Malcolm Turnbull has delivered a hollow pledge to keep the nation’s renewable energy agency alive, the solar industry says.
But the federal government has hit back at the Australian Solar Council's allegation, saying it's a partisan political organisation that will never be satisfied.
The prime minister announced a $1 billion Clean Energy Innovation Fund would be set up to be jointly managed by the Clean Energy Finance Corporation (CEFC) and the Australian Renewable Energy Agency (ARENA) from July.
Both climate bodies were set to be abolished under the Abbott government.
The solar council argues that far from safeguarding ARENA from the scrap-heap, Mr Turnbull has actually de-funded it.
"A cynic would say what they've done is abolished ARENA but they've done it in such a way that they can say they haven't," chief John Grimes said.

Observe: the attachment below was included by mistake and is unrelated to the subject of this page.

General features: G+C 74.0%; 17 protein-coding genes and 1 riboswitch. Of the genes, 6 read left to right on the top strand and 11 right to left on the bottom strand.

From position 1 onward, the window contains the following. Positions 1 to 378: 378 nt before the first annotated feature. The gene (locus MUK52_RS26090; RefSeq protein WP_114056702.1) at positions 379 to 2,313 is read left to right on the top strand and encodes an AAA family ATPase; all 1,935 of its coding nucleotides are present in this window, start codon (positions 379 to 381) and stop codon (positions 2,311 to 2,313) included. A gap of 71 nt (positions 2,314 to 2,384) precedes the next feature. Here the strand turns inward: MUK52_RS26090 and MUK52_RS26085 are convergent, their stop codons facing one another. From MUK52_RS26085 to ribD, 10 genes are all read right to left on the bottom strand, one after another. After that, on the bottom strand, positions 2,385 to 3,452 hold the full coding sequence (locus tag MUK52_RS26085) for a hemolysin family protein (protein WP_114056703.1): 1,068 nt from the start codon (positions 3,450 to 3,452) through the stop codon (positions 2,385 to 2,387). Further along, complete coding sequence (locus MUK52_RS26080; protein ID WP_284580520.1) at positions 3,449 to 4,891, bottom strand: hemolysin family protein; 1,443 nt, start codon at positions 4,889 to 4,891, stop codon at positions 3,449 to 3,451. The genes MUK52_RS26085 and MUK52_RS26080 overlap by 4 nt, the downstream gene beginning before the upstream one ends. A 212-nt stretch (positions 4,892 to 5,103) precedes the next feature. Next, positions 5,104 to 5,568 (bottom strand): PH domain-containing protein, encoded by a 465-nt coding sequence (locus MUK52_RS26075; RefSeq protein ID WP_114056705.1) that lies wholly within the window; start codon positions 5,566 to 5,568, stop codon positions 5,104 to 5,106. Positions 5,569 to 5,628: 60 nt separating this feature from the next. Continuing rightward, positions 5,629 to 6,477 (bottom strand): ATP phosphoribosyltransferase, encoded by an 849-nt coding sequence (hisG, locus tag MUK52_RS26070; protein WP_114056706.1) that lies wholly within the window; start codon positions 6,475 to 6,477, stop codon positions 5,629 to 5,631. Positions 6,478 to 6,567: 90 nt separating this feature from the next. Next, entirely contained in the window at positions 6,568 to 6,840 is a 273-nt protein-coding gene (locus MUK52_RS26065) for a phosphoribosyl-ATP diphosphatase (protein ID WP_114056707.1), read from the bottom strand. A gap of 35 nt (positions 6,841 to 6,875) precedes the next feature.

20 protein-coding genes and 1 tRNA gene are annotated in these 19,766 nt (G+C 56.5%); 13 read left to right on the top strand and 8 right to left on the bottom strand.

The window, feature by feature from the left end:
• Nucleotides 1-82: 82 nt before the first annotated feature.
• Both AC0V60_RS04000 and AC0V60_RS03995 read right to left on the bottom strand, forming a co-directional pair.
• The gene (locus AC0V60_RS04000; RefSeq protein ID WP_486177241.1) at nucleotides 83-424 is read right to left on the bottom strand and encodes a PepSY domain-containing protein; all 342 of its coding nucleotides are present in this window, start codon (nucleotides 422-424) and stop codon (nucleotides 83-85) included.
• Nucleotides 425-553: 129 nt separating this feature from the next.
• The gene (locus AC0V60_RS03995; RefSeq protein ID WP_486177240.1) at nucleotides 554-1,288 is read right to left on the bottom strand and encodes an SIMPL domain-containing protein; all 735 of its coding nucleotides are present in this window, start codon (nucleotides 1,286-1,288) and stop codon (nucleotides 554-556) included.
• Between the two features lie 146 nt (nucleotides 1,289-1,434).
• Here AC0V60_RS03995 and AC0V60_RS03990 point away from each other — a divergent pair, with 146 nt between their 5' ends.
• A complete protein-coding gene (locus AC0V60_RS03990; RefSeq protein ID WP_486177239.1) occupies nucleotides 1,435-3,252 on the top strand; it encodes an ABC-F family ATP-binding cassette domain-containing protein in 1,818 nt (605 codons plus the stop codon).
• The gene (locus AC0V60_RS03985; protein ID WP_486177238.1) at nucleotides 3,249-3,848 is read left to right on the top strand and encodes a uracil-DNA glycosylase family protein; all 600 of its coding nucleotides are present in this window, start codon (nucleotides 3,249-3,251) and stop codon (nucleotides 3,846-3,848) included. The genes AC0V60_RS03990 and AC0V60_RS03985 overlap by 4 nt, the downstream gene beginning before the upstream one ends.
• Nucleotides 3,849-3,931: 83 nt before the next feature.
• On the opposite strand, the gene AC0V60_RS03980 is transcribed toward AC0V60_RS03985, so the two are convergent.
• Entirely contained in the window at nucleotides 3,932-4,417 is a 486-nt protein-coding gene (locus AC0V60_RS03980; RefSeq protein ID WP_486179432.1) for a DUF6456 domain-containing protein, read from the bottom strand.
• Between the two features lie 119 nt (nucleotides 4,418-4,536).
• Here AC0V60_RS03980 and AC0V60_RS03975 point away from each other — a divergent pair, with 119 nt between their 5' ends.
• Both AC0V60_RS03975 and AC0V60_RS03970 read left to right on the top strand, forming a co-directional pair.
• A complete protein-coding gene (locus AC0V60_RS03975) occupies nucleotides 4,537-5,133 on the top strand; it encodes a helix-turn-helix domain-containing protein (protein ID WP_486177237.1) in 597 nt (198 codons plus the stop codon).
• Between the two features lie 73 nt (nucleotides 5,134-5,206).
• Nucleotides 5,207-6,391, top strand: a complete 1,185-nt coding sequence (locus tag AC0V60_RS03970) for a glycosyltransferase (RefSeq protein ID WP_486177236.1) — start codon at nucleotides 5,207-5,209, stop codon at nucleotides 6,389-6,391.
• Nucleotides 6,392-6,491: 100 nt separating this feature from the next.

The announcement was being sold as a decorated Easter egg, he said.
"It looks great on the outside, but inside it's a rotten egg."
But Environment Minister Greg Hunt says nothing's changed and the cut was already announced two years ago.
"That's always been the budget position," he told Sky News.
Mr Hunt slammed the council as a Labor-leaning group.
"There's virtually nothing we could ever do that could satisfy them."
The Clean Energy Council said the decision was two steps forward, one step back, given ARENA would have to cease providing grants from this year.
Labor leader Bill Shorten said abolishing the nation's "green bank" remained government policy.
"What we see is Mr Turnbull scrambling with window dressing to pretend that he's not the same as Mr Abbott," he said.
But the CEFC was happy with the announcement, saying the new fund would support innovative entrepreneurial companies to help reduce emissions.